Ultimately, I have to acknowledge that – yes – my style is informed by my male stereotypes and prejudices; I, like my mother and sister, view dark woods and muted colors as “masculine.” And yet, No – my style does not “perpetuate sexist stereotypes.” My style perpetuates ME, in all my Ikea-loving glory. And while it is not simply coincidental that I am male, I am more than my chairs and bed. I represent a multiplicity of identities in all that I do: my Jewishness, my whiteness, my ableness, etc. To isolate my maleness and the prejudices I hold about males and attribute my window drape selection to those alone is myopic at best, manipulative at worse.

Still very confused. Send help.

[1] Thompson, Cooper. (1997). “White Men and the Denial of Racism”.

Inherent Differences

31 Jan

Riding the train today I was struck by the advertisements for New York University’s (NYU) School of Continuing and Professional Studies (SCPS). They’ve been up for a while (certainly, if NYU’s marketing department is smart, since long before January 5th), but never before had I noticed the highly gendered portrayals they depict. Not only do the ads visually present men and women has being different “types of students”, but the word clouds surrounding them suggests inherent differences in abilities and intelligences.

The images of the two “students” suggest stark differences between men and women. Women are smiling, pretty, sensible, unprofessional, and simple. They’re also confused, so it’s important to tell them when Informational Sessions start. In contrast, men are serious, studious, focused, dressed for success, and technologically and intellectually superior (hence the glasses and hands-free telephone headset). Unlike women, they already know that they want to conquer the world, and how to do so. No need for Information Sessions, just let them know about the astronomical number of courses you offer, and they’ll put their own “world in context.”

The word clouds above the images are perhaps more insulting. Here’s the breakdown (in no particular order):

  • Men: Web Tools, Intellectual Property, RSS Feeds, ETFs (Exchange-Traded Funds), Translation and Interpreting, Nonprofit Portfolios, Public Speaking, Investor Relations, Global Opinion
  • Women: Jazz, Tannin, Modernism, Concept Art, ESL (English as a Second Language), Emotional Quotient, Cinematography, OSHA (Occupational Safety and Health Administration), Obama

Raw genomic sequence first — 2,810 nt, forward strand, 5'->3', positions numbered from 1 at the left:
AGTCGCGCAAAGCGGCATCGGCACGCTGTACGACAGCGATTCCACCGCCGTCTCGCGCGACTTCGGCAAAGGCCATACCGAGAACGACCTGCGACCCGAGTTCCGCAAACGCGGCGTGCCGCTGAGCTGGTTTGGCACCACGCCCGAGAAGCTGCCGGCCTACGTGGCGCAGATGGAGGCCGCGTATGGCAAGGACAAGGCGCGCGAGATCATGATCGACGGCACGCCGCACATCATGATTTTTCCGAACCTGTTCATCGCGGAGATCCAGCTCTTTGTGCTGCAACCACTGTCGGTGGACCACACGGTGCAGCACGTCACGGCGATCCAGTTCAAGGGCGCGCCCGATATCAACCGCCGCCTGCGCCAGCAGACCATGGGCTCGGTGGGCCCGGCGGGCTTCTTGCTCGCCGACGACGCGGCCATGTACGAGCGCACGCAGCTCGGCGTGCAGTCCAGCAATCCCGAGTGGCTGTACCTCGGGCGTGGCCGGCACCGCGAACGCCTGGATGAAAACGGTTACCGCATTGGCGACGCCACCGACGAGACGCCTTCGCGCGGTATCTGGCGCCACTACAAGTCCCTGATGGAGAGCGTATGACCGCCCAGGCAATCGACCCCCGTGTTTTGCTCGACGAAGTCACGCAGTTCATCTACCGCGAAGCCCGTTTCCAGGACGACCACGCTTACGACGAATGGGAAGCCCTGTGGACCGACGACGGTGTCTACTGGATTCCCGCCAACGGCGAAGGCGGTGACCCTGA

Men, of course, are encouraged to go into finance, technology, business, law, and nonprofit (but only to fill roles that involve public speaking (to the media?) and portfolio development (i.e., governance and leadership)). Women, on the other hard, are far more qualified to study the fine arts, education, psychology, culinary arts, OSHA (public policy?), and – not sure what to make of this one – Obama? (political science? doubtful).

Why is this obvious sexist representation of the genders damaging to both men as well as women, despite depicting men in a positive light? Here’s why: stereotypes may be “good” (e.g., women are peaceful) or “bad” (e.g., men are aggressive), but they are never entirely true. Thus, stereotyping is always harmful, because it reinforces and confirms our preexisting notions that do not always apply to everyone. Over time, these stereotypes morph into prejudices, which inform our behaviors, which may span the spectrum from microaggressions to overt discrimination (e.g., hiring practices) and violence.

Furthermore, by showing men as driven, powerful, analytical machines, fit to work in high-paying fields, we learn what boys and men are “supposed to be.” The reverse is equally true. By portraying women as sensitive, emotional, and caring individuals who should be in the kitchen, classroom, or studio, we learn what men are “not supposed to be”. Not being to live up to these gender normative expectations causes men to feel guilt, shame, and fear. And we wonder why, in the West, middle-aged men account for 40% of all suicides. [1]


[1] Gambotto-Burke, Antonella; The Eclipse: A Memoir of Suicide; Broken Ankle Books, 2003; pp.16.